/ 14 September 2009

Brown: the bankers’ stooge

At the G20 meeting in London last Saturday finance ministers and central bankers put their great heads together — and decided to do next to nothing. Their proposals to restrain the excesses of the banking industry were lily-livered.

Unless there is some table-turning at the Pittsburgh summit this month, there will be no cap on pay and bonuses, no pruning of banks deemed too big to fail, no separation of retail and investment banking, no measure to restrict the speed or scale of financial markets.

There was collective cowardice, but the main impediment can be summarised thus: Gordon Brown.

Before the meeting the British prime minister told the Financial Times that the question of pay and bonuses could not be resolved in the United Kingdom, but ‘is a legitimate debate for the G20 and the world community to have”. He then set out to kill that debate.

Nicolas Sarkozy and Angela Merkel had proposed an absolute cap on bonuses and stiff sanctions for companies that break it.

Brown held out for three days until Sarkozy and Merkel dropped their proposals in favour of a commitment to ‘explore ways” of limiting bonuses. The bankers must be quaking in their Gucci boots.

Confident that no real restraint will be imposed, the banks have already decided that bonuses are back. This year the financial sector in the City of London will reward itself for the destruction of other people’s livelihoods with payouts of about £4-billion (R50-billion).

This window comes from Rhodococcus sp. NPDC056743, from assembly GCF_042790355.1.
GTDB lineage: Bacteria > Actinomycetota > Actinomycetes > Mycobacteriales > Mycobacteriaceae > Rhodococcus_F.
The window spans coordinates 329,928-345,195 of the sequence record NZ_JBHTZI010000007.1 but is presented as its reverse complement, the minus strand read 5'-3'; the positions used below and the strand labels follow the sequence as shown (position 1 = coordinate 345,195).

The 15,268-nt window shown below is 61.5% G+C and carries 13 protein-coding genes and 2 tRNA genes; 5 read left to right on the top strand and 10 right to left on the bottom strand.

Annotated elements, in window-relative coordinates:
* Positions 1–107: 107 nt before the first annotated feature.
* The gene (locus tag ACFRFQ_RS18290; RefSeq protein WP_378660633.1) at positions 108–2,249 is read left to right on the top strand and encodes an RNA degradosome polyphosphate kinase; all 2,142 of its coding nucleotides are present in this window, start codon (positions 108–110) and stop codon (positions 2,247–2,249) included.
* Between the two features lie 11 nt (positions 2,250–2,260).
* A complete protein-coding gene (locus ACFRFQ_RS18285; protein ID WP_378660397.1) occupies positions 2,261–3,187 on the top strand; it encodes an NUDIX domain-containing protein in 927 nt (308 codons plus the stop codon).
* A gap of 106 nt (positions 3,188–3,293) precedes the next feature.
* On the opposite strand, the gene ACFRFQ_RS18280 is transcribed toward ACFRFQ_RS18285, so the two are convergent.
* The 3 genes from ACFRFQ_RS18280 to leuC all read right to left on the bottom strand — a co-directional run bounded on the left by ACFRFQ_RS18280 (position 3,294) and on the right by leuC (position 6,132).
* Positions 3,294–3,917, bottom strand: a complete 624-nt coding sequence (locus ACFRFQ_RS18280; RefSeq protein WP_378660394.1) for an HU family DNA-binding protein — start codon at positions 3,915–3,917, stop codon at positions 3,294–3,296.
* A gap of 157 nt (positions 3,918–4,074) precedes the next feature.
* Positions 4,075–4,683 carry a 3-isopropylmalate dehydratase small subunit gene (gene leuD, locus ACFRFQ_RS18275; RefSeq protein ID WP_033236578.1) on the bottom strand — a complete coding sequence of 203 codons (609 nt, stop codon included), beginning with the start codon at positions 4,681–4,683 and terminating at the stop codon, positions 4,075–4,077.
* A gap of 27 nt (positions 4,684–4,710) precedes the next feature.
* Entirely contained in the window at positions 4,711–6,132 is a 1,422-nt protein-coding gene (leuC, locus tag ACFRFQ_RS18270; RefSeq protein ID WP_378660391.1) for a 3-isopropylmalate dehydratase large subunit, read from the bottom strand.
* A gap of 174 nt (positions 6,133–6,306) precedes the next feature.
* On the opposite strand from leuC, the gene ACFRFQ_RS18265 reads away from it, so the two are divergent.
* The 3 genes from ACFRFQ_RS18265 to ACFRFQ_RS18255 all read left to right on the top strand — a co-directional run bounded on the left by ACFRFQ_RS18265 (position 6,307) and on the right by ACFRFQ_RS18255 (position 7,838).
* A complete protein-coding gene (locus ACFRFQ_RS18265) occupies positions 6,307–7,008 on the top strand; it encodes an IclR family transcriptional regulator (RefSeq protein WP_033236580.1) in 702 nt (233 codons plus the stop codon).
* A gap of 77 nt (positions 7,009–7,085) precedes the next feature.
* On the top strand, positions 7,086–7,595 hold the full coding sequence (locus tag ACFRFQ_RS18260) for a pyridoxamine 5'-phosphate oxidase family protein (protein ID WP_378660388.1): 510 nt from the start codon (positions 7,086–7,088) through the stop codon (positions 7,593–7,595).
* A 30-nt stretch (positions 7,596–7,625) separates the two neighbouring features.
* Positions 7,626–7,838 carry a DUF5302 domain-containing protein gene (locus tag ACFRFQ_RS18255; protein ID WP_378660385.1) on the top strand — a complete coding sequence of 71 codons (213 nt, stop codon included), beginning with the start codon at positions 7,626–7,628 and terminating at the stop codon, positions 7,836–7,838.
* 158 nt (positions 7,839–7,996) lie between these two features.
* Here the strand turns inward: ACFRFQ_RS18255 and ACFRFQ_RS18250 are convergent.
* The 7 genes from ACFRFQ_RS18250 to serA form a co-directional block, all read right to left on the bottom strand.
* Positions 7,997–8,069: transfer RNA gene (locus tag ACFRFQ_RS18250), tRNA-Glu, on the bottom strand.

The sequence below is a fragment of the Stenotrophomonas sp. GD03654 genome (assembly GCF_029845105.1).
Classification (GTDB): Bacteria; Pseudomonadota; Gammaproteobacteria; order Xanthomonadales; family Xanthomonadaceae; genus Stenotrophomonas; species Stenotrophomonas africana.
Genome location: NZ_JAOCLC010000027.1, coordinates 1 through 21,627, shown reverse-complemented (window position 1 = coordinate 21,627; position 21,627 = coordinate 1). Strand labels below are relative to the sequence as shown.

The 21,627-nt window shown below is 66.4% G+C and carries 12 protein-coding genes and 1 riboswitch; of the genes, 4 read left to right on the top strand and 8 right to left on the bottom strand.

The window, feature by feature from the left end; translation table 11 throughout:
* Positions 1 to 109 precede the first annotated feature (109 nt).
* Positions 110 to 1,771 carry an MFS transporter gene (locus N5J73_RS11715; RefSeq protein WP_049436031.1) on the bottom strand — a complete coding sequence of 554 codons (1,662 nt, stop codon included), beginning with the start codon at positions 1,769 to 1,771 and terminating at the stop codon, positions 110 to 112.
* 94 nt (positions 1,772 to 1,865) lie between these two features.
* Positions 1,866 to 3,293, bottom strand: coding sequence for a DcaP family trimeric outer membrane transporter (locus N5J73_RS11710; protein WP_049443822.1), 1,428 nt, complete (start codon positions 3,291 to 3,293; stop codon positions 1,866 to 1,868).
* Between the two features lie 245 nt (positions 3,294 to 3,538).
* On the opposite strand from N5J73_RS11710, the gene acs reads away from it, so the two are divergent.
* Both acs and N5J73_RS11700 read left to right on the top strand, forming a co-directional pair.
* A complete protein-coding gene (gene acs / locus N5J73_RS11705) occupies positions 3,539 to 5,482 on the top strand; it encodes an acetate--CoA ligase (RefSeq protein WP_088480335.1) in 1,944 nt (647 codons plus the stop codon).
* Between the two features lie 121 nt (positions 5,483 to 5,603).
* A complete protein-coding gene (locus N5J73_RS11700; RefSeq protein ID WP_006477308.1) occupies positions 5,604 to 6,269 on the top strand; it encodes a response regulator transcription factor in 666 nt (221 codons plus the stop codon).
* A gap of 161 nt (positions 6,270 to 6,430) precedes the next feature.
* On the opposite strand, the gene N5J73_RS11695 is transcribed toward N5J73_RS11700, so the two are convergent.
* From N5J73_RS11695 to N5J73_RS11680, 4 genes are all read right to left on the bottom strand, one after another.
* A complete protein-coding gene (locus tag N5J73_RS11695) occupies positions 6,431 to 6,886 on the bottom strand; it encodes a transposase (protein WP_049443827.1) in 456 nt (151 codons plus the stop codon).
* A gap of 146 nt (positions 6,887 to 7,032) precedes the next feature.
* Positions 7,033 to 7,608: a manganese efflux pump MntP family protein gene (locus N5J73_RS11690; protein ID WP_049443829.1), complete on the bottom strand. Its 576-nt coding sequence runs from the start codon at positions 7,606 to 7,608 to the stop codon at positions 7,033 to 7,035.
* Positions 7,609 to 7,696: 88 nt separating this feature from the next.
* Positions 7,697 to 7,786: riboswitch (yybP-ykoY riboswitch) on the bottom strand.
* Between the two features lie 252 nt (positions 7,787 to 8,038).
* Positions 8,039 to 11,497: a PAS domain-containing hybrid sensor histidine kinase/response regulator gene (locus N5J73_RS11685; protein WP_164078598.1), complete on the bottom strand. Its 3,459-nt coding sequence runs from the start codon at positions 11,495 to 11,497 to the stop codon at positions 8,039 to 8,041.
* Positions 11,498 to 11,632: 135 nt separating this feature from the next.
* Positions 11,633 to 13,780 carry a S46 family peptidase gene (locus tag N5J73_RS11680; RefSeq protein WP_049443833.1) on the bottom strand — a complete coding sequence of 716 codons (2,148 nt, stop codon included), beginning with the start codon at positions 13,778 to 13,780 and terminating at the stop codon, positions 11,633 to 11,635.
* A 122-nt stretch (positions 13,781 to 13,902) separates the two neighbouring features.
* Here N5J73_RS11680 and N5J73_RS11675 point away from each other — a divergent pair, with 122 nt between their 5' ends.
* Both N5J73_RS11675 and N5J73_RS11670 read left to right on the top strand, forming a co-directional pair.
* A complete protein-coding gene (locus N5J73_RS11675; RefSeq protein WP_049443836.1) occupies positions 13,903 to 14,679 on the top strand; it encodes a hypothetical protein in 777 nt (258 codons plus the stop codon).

Nothing has been learned, because governments are not prepared to teach them a lesson. The only firm response to the crisis has been to give money to the people who caused it.

Bankers argue that their new bonuses are just rewards for a return to profit. The banks are booming again — partly because some of the competition has been eliminated, and partly because they are picking up fat fees for brokering rising volumes of government debt, which were, of course, incurred by the banks’ own recklessness. But the notion of legitimate profit in banking is a slippery one.

In 2005 Patrick Hosking said in the New Statesman magazine: ‘It’s possible that the big bank profits aren’t really profits at all. If the credit bubble bursts, banks could find they’ve not made enough provision for bad loans and duff investments … The banks only know for sure whether they have made a profit on a loan, transaction or investment when they get the capital back. That can take 30 years.”

Hosking suggested the ‘banks may be accounting too optimistically for their vast derivatives positions”, which could result in ‘a big financial shock”. He was right on every count.

And the banks are again singing presumed profits long before they can be accounted as such, and rewarding their traders accordingly. There’s no shortage of ideas for sorting them out.

Bank of England Governor Mervyn King argues that ‘if some banks are thought to be too big to fail, then … they are too big”. Providing state guarantees to banks whose functions have not been separated, he suggests, is madness.